Storytelling Festival

Project Launch Saturday 27th June

Festival BannerFestival Group Photo

Contributors, project members and UCLan student ambassadors eagerly awaited the first visitors to our storytelling festival one bright, sunny morning in June. After months of preparation and deliberation, we hoped that we would attract a large number of visitors from far and wide who were keen to experience stories in a wide variety of forms. The Lancashire Science Festival brought together a wide array of exhibits and activities that centred upon the theme of ‘evolves’ and attracted over 11,000 visitors over three days. Over 6,500 of these visitors arrived on Saturday and had chance to join us in the launch of our project and celebration of storytelling. Thanks to Fraser McMillan who created some great video footage of the day!  See how our visitors engaged with a range of storytelling activities and performances throughout the day in a series of video stories that appear throughout this post…


The first visitors to arrive were treated to a performance of ‘Cake’, which offered something in between object theatre and puppetry as a way of engaging with storytelling without words. This unique performance, by the Whalley Range All Stars Theatre company, told the story of a struggling community of tiny people who lived inside a giant cake. Their lives were plagued by the villain of the show, an enormous mouth! Audiences were surprised and animated by everyday objects which were turned into villains and heroes of a very strange kind indeed. See our You Tube clip below to sample a taste of a most unusual ‘Cake’!


In the Greenbank Foyer, visitors were able to try out a number of alternative storytellings, beginning with Paul Coulton’s amazing Phygital designs, which aim to offer a much more interactive form of storytelling through innovative object designs.  Children and adults alike were enthralled by the ‘scarebot’ which blew flavoured bubbles and told stories through a variety of interactive devices. As visitors engaged with the Scarebot, project members were able to gain a sense of the exciting possibilities for re-working stories collected through ‘Stories2Connect’ in the months ahead.

Across the way, Annie Anderson, our artist in residence for the day, engaged with eager children and young people who wanted to express their stories through other creative forms. Here, visitors were able to create their own stories to take home with the talented Annie on hand to encourage visitors to develop new skills and try something new. A beautiful array of artwork was produced which we hope will also inform and enliven the stories that become part of the project’s connections with communities far and wide.

After getting arty with Annie, other visitors hopped across the foyer to visit Emily Capstick, a scriptwriter, storymaker, children’s author and script writer, who created a wonderful ‘shoeseum’ storytelling especially for the day. Children, young and old, were delighted by Emily’s magical stories of the shoes that had been left behind. Audiences explored the past, present and future as they were invited to imagine how shoes became lost and what happened to them afterwards in a very engaging and playful way. Emily’s skilful adaptation of these ideas fuelled imaginations and inspired the audience to continue with their own version of events whilst they created alternative shoe story plots later in the day.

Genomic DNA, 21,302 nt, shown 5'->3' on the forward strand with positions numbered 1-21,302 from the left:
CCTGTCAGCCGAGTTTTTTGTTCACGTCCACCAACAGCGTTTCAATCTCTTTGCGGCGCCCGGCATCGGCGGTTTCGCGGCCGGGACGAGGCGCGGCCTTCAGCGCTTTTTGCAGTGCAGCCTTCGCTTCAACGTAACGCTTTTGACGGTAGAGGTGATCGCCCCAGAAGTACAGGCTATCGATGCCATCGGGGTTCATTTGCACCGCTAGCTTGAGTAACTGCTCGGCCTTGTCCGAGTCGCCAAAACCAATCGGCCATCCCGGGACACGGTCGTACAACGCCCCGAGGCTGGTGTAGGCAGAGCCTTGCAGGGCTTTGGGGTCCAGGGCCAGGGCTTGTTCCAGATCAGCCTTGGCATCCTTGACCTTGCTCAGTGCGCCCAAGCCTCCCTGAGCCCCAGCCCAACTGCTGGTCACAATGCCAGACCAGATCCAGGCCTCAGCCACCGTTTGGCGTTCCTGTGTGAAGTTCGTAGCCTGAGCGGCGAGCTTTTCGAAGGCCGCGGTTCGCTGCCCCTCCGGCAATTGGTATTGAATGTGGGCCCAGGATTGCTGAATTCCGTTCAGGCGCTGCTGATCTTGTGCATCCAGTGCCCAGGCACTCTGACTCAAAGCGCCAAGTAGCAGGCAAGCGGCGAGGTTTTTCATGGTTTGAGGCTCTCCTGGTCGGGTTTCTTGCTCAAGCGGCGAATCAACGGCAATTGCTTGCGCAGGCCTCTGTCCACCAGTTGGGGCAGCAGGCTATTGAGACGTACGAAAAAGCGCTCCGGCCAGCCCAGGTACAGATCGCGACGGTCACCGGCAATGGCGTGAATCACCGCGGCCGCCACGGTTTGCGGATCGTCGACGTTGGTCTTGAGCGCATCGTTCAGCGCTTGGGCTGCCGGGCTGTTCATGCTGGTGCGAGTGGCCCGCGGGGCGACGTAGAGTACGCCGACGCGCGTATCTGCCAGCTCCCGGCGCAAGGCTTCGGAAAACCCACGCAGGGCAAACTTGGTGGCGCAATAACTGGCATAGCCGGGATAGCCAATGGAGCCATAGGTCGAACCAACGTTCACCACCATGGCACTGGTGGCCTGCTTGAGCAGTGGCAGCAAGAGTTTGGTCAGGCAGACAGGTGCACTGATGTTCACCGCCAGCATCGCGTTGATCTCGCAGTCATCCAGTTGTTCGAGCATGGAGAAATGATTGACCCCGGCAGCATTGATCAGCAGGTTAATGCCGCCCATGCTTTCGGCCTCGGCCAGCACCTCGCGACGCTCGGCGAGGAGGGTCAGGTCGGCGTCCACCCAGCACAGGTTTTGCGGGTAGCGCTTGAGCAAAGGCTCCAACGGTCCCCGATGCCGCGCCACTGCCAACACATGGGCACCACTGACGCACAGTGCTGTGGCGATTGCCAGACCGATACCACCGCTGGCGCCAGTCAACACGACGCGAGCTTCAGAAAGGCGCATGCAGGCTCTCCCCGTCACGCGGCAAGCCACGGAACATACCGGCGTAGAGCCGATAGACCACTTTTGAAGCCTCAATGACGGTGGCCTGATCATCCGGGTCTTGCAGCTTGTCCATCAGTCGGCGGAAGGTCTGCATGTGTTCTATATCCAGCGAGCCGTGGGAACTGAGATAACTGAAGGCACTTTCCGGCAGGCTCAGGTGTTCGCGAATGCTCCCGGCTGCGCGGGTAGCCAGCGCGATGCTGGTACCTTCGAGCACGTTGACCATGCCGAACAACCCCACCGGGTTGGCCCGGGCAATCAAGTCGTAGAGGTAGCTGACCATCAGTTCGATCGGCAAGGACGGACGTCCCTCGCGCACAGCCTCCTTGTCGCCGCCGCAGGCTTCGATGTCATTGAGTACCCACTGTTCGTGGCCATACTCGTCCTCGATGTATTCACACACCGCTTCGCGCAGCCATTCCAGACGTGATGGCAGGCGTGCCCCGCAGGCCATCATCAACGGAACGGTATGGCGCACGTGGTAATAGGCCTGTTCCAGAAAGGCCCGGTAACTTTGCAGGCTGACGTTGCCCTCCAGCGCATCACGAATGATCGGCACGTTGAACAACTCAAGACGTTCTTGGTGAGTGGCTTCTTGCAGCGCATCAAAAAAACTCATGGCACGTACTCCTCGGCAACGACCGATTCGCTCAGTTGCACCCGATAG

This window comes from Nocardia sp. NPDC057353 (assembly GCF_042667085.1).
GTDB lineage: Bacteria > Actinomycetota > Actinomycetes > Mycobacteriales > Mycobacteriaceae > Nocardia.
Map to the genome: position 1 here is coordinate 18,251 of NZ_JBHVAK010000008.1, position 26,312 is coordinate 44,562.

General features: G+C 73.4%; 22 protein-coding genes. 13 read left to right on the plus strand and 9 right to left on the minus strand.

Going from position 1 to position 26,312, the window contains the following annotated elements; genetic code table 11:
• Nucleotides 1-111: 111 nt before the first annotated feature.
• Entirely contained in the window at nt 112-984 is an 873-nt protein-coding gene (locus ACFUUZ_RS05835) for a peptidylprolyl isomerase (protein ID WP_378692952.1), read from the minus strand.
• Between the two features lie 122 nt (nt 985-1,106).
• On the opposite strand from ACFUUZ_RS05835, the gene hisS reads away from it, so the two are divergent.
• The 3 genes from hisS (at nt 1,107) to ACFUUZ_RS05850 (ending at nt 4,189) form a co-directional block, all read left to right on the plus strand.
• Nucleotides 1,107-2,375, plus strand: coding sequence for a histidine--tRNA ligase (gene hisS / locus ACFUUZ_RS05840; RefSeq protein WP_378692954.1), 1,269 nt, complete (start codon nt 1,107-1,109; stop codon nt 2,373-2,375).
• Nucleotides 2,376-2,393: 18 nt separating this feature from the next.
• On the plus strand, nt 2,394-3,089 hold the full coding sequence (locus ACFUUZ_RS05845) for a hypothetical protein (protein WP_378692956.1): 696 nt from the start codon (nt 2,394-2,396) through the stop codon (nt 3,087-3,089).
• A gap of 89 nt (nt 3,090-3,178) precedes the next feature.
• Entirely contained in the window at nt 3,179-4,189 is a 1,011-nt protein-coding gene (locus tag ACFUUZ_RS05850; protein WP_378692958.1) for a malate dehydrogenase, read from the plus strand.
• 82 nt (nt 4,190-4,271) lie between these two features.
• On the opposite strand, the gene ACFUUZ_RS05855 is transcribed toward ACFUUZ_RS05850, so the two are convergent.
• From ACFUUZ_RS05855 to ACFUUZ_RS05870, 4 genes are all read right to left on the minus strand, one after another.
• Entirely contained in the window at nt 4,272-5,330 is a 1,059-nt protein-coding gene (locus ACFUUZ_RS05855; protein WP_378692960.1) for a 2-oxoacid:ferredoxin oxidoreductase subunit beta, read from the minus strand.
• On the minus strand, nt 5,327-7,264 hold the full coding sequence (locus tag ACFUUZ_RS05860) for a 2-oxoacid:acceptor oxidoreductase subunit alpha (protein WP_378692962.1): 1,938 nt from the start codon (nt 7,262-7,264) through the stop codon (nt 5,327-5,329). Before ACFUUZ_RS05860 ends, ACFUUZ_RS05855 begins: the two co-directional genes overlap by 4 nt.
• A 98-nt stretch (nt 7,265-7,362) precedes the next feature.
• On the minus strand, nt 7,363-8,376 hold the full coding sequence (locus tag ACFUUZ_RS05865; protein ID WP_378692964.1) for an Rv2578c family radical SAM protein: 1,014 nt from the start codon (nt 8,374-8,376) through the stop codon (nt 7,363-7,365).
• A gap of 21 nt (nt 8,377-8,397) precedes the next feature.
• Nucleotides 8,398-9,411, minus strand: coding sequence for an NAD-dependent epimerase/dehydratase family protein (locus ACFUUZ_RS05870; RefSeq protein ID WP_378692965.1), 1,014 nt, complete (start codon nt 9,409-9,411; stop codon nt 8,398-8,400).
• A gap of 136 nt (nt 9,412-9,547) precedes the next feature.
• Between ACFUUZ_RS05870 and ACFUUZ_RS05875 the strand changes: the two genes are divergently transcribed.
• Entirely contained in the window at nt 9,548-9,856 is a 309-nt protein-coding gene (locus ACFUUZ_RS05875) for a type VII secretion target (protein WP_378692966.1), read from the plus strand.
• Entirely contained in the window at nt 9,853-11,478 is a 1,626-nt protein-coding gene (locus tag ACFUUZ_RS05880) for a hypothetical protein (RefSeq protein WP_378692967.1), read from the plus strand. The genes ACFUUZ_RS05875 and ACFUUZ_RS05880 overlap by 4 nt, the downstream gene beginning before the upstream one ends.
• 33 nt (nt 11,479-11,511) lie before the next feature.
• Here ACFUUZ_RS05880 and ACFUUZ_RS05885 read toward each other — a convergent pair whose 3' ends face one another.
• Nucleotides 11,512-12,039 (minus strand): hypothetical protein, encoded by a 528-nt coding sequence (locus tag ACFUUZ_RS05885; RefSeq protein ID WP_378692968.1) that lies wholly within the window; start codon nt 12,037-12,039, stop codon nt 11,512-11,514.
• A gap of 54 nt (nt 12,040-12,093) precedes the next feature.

One floor up and visitors were treated to another storytelling delight with children’s author and illustrator, Saviour Pirotta. On the Greenbank Foyer, groups of children, large and small, were enthralled by Saviour’s adaptations of traditional stories told by his voice alone. Saviour offered a taste of age old storytelling practices, captivating his audience with nothing but his Maltese accent and vivid imagination. Without a prop or iPad in sight, Saviour engaged his audiences with moral dilemmas and offered everyone a chance to have a say in how the story might end…

Then it was off up another flight of stairs for yet another interpretation of stories through drama and dance. First stop was a spot of drama-therapy with the lovely Jonathan Hirst. Here, workshop participants celebrated alternative forms of self expression and communication with others by using story as a form of positive communication. First of all, participants created a six-part cartoon strip and then had the opportunity to bring this to life as an energetic group re-telling through drama.


Next door, dance lecturer and artist, Ruth Spencer, offered a preview into how our bodies tell stories through gesture and movement in her lively dance workshops, which appealed to visitors of all ages. Ruth prompted participants to notice how the body tells its own stories through a wide variety of expressions that reflect people’s feelings and emotions. She then used these reflections as a basis for visitors to create their own adaptation of story through dance and movement. These workshops were a real hit with whole families as they had fun reading stories through the body in inventive and enjoyable ways.


We received lots of lovely feedback from our visitors who had fun sharing stories and engaging with storytellers of all kinds.  As the final guests left Emily Capstick’s closing performance in the shoeseum, our day of weird and wonderful storytellings drew to a close at 4pm as we packed up, said our goodbyes and reflected upon what felt like the start of a very exciting new chapter indeed…

Please watch our full playlist on Youtube by clicking the link at the top of our webpage or alternatively subscribe to our channel ‘stories2connect’ to keep up to date with our storytelling activities throughout the project.